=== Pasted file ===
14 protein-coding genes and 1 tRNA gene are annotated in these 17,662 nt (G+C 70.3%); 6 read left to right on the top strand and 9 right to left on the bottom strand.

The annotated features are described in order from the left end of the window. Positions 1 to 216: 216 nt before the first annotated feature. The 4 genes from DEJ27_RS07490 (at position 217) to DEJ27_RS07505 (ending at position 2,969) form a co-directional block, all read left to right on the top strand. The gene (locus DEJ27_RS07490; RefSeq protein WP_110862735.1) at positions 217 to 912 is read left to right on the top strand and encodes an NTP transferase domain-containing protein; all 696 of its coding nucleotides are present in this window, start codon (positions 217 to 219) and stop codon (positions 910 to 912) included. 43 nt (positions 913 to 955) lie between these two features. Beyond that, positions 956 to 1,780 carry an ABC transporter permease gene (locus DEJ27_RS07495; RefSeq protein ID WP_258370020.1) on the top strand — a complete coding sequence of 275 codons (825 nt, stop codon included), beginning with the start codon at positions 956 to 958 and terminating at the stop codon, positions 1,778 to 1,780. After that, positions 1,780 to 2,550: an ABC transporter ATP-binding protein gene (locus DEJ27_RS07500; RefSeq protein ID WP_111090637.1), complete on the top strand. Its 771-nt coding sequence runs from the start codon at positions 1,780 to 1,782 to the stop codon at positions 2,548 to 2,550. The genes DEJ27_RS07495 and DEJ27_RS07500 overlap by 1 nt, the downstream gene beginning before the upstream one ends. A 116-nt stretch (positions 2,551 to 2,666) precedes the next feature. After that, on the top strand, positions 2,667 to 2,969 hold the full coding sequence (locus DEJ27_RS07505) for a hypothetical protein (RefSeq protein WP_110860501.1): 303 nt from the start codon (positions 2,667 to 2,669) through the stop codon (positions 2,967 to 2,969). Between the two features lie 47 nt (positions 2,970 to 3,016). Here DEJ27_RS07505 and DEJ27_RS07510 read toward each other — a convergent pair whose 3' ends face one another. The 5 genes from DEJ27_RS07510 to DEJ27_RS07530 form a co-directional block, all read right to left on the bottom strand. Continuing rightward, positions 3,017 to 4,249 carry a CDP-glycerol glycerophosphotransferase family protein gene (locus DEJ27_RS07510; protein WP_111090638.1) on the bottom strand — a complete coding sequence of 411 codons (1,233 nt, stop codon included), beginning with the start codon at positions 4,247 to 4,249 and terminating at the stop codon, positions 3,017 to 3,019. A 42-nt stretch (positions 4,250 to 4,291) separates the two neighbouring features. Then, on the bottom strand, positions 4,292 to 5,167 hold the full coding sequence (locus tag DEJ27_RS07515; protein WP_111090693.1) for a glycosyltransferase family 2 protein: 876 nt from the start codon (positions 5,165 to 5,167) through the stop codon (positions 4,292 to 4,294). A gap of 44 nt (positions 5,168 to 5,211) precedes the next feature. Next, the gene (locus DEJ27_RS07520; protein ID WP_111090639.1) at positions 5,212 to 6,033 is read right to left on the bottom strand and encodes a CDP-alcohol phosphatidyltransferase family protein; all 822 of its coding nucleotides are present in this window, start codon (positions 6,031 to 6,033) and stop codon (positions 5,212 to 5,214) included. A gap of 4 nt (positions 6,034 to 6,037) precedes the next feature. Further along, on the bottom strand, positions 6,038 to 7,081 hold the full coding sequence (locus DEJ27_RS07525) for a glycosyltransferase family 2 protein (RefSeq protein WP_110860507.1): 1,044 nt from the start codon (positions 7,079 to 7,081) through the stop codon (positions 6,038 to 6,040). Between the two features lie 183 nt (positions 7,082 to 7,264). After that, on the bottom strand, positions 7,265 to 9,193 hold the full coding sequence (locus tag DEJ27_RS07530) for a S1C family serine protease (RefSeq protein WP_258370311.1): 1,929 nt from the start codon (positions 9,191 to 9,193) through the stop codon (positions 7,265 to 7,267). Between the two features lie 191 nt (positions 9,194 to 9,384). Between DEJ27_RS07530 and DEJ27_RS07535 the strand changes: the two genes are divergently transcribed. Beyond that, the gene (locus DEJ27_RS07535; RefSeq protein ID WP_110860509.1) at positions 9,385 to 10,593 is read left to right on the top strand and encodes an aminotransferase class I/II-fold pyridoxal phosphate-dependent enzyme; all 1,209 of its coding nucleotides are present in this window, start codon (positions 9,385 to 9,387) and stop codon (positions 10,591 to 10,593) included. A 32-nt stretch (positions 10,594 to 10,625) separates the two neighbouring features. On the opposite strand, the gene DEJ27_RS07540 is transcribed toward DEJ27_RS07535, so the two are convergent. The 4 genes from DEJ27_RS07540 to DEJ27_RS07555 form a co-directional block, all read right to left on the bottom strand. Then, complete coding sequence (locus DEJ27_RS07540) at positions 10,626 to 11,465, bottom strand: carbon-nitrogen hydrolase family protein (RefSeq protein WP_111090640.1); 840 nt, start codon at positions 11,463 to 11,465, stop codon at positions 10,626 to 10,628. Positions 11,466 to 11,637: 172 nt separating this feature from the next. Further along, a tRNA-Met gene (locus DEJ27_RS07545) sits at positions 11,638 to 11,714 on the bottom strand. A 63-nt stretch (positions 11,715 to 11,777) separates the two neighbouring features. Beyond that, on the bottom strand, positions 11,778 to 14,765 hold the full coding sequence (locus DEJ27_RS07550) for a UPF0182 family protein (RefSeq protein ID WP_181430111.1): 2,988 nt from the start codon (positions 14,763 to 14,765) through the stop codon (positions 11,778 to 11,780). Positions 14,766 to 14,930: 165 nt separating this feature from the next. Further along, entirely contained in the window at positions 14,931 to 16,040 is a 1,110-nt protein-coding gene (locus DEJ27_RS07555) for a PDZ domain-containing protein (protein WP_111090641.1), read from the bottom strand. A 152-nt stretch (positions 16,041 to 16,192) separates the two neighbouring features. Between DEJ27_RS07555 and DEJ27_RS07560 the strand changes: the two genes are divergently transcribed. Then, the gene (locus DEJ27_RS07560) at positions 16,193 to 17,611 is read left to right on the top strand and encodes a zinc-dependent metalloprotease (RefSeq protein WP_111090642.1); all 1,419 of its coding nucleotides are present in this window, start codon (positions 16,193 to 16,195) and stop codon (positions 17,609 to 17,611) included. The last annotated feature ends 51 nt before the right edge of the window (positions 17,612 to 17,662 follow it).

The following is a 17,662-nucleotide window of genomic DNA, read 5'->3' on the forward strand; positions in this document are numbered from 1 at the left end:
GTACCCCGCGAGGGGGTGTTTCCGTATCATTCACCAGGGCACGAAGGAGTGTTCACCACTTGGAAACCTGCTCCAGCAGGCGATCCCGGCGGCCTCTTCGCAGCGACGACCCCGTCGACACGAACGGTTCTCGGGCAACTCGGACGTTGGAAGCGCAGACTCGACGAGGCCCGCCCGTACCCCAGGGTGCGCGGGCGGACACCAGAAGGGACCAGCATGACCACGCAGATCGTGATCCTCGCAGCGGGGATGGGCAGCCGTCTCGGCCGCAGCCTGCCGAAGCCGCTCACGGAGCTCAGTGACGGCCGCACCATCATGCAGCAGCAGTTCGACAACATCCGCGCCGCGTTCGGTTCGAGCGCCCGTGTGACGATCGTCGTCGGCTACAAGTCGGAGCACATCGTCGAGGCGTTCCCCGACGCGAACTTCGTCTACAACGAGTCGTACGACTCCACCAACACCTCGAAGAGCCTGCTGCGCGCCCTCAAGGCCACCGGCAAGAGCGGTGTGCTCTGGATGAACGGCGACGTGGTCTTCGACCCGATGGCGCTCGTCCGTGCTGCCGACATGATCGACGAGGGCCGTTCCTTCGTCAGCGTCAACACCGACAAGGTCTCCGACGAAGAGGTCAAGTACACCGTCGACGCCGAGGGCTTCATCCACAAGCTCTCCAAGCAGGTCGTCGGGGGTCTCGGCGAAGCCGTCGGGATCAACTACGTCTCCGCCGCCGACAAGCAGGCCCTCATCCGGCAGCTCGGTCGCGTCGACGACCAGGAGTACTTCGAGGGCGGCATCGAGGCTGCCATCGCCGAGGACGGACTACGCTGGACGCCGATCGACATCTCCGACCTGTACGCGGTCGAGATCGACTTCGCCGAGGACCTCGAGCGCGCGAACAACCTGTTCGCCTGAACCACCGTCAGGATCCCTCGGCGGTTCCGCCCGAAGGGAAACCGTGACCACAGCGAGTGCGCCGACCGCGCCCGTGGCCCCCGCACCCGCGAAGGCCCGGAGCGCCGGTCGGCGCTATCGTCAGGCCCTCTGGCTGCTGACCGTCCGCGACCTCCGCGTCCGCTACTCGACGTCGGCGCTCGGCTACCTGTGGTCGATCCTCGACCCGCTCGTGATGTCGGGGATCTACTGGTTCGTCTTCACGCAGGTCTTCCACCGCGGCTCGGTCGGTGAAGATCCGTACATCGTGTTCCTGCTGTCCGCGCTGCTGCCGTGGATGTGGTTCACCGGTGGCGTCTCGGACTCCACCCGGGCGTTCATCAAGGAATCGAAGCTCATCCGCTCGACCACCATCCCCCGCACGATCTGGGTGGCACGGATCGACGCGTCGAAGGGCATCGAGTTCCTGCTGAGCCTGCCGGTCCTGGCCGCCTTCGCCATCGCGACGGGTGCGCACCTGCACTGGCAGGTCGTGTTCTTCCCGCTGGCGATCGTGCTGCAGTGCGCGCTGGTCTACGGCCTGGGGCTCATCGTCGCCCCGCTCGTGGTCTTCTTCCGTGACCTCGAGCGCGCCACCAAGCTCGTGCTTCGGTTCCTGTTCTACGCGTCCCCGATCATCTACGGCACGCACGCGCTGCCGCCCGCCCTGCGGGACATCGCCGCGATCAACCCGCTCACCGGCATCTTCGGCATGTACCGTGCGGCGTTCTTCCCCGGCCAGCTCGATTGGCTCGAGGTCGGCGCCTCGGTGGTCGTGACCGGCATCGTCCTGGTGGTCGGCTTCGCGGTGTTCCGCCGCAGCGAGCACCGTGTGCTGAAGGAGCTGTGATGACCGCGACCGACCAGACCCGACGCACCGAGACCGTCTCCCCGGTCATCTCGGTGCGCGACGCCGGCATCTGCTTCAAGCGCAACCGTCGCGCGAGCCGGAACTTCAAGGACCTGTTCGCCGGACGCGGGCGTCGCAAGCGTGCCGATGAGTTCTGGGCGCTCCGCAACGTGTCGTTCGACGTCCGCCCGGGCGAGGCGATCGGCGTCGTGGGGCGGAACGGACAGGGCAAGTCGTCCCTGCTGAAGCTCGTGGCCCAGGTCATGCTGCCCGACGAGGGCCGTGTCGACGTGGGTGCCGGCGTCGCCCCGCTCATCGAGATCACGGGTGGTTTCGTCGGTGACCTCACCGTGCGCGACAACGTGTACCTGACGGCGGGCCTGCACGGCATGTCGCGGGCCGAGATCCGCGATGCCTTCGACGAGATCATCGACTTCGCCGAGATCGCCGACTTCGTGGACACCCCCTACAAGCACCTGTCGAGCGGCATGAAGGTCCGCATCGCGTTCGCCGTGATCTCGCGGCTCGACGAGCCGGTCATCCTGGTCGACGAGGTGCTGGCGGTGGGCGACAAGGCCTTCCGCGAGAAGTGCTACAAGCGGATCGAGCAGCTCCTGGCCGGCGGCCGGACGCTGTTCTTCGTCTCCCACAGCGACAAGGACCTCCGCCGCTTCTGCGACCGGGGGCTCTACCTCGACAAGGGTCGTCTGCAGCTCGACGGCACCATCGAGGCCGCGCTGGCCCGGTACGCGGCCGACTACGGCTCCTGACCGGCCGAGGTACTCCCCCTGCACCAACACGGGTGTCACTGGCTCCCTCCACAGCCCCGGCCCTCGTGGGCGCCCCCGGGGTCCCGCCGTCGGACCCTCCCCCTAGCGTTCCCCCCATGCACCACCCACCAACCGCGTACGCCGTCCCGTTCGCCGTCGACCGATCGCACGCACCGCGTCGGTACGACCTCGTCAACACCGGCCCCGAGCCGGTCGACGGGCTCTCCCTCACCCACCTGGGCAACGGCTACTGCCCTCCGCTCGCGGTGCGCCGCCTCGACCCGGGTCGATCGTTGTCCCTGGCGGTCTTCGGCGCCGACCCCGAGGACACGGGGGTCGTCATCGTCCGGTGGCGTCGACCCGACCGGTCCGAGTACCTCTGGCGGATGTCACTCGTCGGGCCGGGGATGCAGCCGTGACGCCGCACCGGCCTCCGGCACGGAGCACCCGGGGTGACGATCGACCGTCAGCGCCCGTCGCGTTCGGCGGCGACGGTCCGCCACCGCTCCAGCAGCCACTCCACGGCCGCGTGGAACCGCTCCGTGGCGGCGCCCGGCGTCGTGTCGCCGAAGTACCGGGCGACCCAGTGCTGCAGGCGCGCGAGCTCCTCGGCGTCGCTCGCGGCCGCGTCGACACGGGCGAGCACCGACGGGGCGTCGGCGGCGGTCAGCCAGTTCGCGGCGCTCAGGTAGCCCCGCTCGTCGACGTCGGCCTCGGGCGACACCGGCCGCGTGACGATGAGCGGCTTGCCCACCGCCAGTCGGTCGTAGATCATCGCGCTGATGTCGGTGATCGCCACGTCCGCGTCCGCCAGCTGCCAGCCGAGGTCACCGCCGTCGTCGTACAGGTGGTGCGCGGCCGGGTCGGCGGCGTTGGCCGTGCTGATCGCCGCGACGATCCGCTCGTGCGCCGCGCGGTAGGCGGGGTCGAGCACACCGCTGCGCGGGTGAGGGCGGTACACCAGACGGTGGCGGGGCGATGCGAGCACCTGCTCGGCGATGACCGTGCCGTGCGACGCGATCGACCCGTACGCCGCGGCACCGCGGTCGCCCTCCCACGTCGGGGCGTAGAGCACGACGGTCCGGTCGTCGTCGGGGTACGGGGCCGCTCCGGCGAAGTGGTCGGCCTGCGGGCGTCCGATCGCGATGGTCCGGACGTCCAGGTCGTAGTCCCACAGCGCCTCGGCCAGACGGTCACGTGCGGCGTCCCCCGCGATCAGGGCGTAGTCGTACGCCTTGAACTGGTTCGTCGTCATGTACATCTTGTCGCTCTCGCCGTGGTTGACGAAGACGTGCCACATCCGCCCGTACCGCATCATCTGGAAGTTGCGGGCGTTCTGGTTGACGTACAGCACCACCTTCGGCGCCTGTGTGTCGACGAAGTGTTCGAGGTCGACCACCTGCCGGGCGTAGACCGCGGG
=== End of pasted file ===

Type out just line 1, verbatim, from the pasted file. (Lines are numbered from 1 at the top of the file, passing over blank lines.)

14 protein-coding genes and 1 tRNA gene are annotated in these 17,662 nt (G+C 70.3%); 6 read left to right on the top strand and 9 right to left on the bottom strand.